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The Guardian and BBC Arabic just released a blockbuster story, linking David Petraeus to two veteran advisors of El Salvadorean paramilitary squads who ran Iraqi interrogation centers that exacerbated the country's sectarian violence.

It's a staggering report. According to the outlets, Colonels James Steele (in vest, above) and James Coffman (partially obscured, wearing dark glasses) both worked in El Salvador during that country's civil war. In 1986, Petraeus, then a Ph.D. candidate at West Point, traveled to the country, and "became a major advocate of counterinsurgency methods." In 2004, he was tasked with organizing the country's security forces, and Coffman became his direct report.

Coffman and Steele hired Shia to work as police commandos in detention centers — largely representatives from extremist groups like the Badr brigades. According to a former Iraqi general who worked with the men, each detention center had a committee comprised of one intelligence officer and eight men who worked as "interrogators."

[According to the general,] "This committee will use all means of torture to make the detainee confess like using electricity or hanging him upside down, pulling out their nails, and beating them on sensitive parts." There is no evidence that Steele or Coffman tortured prisoners themselves, only that they were sometimes present in the detention centres where torture took place, and were involved in the processing of thousands of detainees.

The abuse in the detention centers wasn't a very well-kept secret. Two New York Times reporters encountered screaming prisoners in one such center; in a lengthy video that accompanies the Guardian report, one Iraqi compatriot of Steele's, General Adnan Thabit, laughs when the screams are described. More ominously, Iraqi Sunnis also learned of the torture, including at least one member of the country's parliament, who was interviewed by Quicksilver Media.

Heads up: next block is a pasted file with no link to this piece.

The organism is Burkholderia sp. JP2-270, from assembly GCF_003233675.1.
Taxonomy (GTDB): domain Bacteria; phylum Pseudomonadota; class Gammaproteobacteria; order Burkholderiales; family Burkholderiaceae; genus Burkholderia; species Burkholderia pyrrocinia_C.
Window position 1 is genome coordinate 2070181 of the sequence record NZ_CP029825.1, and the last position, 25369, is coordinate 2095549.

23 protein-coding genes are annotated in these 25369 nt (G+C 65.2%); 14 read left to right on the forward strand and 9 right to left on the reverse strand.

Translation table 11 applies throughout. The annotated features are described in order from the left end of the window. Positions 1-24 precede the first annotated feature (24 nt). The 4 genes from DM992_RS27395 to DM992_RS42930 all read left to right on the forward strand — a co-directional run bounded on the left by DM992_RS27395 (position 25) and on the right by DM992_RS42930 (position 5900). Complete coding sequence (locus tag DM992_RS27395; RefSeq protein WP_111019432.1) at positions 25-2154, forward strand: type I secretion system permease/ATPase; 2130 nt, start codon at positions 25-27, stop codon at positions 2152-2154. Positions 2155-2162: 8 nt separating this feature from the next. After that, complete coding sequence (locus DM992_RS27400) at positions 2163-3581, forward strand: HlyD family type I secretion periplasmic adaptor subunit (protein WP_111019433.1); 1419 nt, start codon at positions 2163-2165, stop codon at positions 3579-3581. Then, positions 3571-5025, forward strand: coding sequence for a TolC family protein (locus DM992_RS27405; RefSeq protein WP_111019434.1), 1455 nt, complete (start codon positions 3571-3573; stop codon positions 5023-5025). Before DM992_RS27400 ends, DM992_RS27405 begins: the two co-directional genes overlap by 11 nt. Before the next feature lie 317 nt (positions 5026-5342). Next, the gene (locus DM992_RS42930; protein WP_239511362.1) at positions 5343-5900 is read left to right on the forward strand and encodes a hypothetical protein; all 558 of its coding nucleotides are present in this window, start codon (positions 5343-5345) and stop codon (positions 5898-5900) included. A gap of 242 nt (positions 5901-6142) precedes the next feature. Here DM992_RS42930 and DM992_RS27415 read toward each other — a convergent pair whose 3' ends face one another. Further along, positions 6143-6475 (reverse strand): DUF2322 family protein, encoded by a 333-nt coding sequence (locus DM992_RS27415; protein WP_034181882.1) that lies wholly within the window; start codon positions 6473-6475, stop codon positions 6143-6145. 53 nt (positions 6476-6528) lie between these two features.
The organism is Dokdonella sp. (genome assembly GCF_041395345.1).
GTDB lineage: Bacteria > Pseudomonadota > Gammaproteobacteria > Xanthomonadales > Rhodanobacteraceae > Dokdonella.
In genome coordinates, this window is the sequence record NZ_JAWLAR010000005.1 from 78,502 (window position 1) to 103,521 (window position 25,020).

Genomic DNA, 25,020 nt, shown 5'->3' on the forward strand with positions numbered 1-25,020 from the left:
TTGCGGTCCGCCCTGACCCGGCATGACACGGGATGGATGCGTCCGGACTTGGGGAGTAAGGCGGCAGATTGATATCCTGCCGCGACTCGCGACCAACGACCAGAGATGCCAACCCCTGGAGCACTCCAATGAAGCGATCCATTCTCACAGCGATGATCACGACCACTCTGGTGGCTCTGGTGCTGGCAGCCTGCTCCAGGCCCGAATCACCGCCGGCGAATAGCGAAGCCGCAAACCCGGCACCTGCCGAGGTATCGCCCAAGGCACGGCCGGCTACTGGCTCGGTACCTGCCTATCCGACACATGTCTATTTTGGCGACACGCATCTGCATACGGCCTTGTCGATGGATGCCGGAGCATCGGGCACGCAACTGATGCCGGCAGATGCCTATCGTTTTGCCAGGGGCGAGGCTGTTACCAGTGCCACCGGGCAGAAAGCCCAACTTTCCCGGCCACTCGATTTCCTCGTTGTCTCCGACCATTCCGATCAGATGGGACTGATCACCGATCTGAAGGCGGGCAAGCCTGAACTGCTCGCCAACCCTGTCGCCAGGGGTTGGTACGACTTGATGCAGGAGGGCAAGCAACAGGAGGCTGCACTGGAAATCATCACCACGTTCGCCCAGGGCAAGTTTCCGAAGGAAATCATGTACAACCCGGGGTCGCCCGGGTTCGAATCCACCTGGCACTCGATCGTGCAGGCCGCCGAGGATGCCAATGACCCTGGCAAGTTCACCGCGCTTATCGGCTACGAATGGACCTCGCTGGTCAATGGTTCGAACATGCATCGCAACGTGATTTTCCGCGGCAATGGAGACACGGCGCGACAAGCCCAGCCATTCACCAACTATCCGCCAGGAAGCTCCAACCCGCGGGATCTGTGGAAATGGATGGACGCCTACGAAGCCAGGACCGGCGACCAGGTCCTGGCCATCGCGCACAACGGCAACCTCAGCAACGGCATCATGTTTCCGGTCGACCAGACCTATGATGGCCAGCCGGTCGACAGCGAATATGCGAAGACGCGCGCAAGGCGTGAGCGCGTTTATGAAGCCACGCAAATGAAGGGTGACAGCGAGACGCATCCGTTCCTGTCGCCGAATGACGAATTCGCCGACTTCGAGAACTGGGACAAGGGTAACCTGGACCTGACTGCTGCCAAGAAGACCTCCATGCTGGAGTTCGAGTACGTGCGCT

Warning: this video includes graphic footage.

As Shia torture of Sunni prisoners came to the public attention, the Guardian suggests, the country's tumultuous civil war worsened. "The long-term impact of funding and arming this [Shia] paramilitary force," the paper suggests, "was to unleash a deadly sectarian force that terrorised the Sunni community and helped germinate a civil war that claimed tens of thousands of lives. "

There are other amazing details in the story: that U.S.-funded cameras were used to capture torture footage for an Iraqi TV show; that much of the information came to light thanks to the secret documents Bradley Manning sent to Wikileaks.

And this little tidbit, buried at the end of the accompanying video: Steele now works as a motivational speaker.

This article is from the archive of our partner The Wire.

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